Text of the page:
In the Nepali village of Hokshe, many residents have only one kidney.
Tempted by the promise of money, they are victims of an illegal organ trade that preys on poor, illiterate villagers to meet an ever-growing demand for healthy kidneys.
For some donors, the money never arrives. Many are left with long-term health problems.
Al Jazeera spoke with Rajendra Ghimire, a human rights lawyer and executive director of the Forum for Protection of People’s Rights in Kathmandu, about the devastating effects of organ trafficking.
Al Jazeera: How big a problem is kidney trafficking in Nepal?
Rajendra Ghimire: There has not been any attempt to find out the magnitude of the problem across the country. A survey conducted in the villages of Nepal’s Kavre district sets the figure at around 150 sold a year. Due to the lack of detailed and comprehensive surveys nationwide, it is difficult to speculate the number of kidney trafficking cases in the country.
Al Jazeera: Why have Nepal and India become a hotbed for the illegal trade in kidneys?
Rajendra Ghimire: Kidney trading happens in other parts of the world as well. In the case of Nepal and India, the causes are that Nepal and India are neighbouring countries with open, porous borders and there are no travel restrictions. Nepali people often travel to India for medical treatment and for employment, therefore it is easy to bring a victim into India and remove his or her kidney. In India, there are big hospitals and a large number of kidney transplant cases from India and abroad. The demand for kidneys is not fulfilled in India, therefore ignorant and poor Nepali people are being lured into this heinous crime.
Al Jazeera: What challenges do authorities face when trying to tackle international organ trafficking networks?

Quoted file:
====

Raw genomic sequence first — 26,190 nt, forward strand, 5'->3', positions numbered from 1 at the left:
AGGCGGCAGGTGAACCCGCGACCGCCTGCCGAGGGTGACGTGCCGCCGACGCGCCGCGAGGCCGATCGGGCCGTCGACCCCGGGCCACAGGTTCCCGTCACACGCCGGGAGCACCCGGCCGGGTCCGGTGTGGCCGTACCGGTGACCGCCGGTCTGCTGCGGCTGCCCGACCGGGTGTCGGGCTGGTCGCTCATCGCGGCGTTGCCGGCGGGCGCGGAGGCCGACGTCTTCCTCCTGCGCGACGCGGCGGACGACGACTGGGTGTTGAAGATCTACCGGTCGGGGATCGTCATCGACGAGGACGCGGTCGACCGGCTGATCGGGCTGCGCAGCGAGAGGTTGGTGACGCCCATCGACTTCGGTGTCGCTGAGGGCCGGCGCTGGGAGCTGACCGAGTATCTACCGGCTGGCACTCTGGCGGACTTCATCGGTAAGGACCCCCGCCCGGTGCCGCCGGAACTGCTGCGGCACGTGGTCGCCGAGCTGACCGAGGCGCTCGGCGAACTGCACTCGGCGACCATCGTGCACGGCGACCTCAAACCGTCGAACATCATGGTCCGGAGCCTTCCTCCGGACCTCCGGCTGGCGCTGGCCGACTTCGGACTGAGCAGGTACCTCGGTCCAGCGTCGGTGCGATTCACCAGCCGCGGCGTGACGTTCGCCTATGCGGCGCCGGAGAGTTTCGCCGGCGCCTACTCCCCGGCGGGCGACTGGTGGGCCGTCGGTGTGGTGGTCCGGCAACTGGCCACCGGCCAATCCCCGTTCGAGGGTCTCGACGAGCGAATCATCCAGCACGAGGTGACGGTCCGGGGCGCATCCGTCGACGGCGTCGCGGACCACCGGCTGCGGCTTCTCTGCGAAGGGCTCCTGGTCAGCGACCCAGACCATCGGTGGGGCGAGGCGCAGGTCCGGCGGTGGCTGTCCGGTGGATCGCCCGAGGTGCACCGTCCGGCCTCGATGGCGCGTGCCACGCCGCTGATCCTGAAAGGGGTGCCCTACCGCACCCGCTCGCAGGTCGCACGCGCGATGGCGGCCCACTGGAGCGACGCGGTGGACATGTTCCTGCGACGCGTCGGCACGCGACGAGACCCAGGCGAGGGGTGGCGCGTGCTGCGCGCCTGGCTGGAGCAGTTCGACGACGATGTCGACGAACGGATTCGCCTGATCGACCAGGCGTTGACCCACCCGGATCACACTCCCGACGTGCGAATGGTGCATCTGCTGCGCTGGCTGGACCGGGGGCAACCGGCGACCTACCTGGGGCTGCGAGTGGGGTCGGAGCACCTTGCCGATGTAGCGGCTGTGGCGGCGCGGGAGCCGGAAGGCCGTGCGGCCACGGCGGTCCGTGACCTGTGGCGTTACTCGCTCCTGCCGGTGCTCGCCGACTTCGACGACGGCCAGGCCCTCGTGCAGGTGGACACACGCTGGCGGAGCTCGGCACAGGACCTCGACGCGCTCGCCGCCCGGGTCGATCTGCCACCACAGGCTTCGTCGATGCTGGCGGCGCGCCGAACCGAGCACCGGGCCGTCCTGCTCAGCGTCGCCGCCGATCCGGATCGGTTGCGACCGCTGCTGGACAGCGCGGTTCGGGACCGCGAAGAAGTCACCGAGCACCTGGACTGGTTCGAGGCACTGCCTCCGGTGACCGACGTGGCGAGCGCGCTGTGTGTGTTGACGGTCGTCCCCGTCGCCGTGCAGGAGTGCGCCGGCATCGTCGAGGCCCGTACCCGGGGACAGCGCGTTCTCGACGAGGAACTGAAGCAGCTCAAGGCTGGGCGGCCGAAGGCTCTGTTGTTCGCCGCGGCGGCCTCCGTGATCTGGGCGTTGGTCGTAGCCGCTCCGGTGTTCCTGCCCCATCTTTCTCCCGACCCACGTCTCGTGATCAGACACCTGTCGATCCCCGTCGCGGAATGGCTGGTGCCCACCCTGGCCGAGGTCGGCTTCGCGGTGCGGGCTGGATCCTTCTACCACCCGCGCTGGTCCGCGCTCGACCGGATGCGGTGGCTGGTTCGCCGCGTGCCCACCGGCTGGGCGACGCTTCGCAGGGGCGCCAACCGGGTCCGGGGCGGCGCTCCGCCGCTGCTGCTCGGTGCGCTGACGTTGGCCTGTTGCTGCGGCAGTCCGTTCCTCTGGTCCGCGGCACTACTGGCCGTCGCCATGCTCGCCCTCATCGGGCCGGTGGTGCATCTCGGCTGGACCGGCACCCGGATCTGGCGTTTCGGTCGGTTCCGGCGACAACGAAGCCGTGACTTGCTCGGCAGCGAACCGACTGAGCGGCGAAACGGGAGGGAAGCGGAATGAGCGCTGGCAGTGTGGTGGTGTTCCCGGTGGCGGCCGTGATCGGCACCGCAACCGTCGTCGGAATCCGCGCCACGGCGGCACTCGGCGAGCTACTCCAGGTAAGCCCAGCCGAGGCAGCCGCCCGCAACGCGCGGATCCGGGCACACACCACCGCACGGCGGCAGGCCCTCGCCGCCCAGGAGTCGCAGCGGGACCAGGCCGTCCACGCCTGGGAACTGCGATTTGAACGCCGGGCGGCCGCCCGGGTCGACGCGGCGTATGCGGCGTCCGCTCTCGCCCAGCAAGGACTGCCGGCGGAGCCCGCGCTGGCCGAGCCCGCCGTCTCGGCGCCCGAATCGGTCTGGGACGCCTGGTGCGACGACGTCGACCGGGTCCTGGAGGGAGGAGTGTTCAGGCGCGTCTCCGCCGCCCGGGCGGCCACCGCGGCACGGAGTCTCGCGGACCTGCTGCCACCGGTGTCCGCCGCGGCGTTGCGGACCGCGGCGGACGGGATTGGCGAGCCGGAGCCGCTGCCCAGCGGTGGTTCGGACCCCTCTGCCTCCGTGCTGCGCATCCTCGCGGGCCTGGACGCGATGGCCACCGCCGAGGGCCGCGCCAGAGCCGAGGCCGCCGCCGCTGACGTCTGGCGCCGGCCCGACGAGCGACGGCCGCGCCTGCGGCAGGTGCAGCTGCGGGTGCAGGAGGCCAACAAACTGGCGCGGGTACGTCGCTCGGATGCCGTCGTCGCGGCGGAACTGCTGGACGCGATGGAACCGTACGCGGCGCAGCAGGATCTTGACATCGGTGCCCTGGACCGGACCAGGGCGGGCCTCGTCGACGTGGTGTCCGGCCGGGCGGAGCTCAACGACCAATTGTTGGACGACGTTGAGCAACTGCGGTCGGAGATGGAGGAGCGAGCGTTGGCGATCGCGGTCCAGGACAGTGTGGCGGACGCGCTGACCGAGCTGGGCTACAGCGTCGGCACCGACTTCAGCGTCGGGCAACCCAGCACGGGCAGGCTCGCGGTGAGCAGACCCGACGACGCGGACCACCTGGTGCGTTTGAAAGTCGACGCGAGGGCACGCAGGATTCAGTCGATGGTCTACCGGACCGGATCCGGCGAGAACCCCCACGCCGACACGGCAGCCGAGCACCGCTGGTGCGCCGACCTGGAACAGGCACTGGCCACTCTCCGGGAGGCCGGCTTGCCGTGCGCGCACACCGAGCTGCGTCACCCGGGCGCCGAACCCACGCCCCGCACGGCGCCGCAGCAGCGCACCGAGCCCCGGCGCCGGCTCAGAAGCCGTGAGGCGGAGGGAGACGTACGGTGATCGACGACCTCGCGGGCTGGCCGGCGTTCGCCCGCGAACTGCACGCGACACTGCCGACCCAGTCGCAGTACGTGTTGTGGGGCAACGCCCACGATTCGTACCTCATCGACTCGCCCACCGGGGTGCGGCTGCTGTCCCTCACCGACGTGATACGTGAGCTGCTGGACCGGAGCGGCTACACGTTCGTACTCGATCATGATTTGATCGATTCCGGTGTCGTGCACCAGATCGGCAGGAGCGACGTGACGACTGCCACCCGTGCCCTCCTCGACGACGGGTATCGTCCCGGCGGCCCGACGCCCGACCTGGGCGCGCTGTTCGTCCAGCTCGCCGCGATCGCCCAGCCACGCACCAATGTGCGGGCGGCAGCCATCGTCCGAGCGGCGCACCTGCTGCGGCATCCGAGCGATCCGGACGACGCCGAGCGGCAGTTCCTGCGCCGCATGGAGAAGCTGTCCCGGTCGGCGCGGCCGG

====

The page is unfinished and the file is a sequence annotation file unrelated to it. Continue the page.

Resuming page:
Rajendra Ghimire: As human trafficking is a transnational criminal trade, the network of organ traffickers is spread across the globe. Arresting these criminals is not often an easy task because of their transnational nature and strong network with powerful people.
Authorities in the countries involved need to make a coordinated effort to tackle the situation. They need to be trained and motivated to work in such complex crime situations. In my opinion, coordination among civil society organisations, local administration, national institutions and international coordination is essential for tackling such situations.
Al Jazeera: For impoverished communities, the lure of money can be a powerful motive for selling a kidney. How difficult is it to remove the financial incentives of organ selling?
Rajendra Ghimire: A holistic and integrated approach should be taken by governments of the countries concerned. I think that for Nepal’s government, education, awareness-raising activities on a community level and employment-generating activities are necessary.
On top of that, political parties, civil society organisations and government organisations need to be mobilised on a local, district and national level so that the problem is tackled effectively.
There should be an initiative to harmonise laws, so that a criminal from one country can be tried in another country. A system of mutual legal assistance and assistance in crime investigation should be established so that illegal organ removal can be tackled effectively.
Al Jazeera: What more needs to be done to prevent organ trafficking gangs from preying on poor communities?
Rajendra Ghimire: Coordinated activities need to be conducted in all the needy areas of the country. Raising community awareness should be of prime concern, and providing them with opportunities to improve their financial situation is another important aspect.
Awareness training for law enforcement agencies and officials, such as police, court officials, government attorneys and other concerned bodies is also important in increasing the conviction rate and punishing criminals. The Nepali government should have the political will to tackle the situation by coordinating with the neighbouring governments.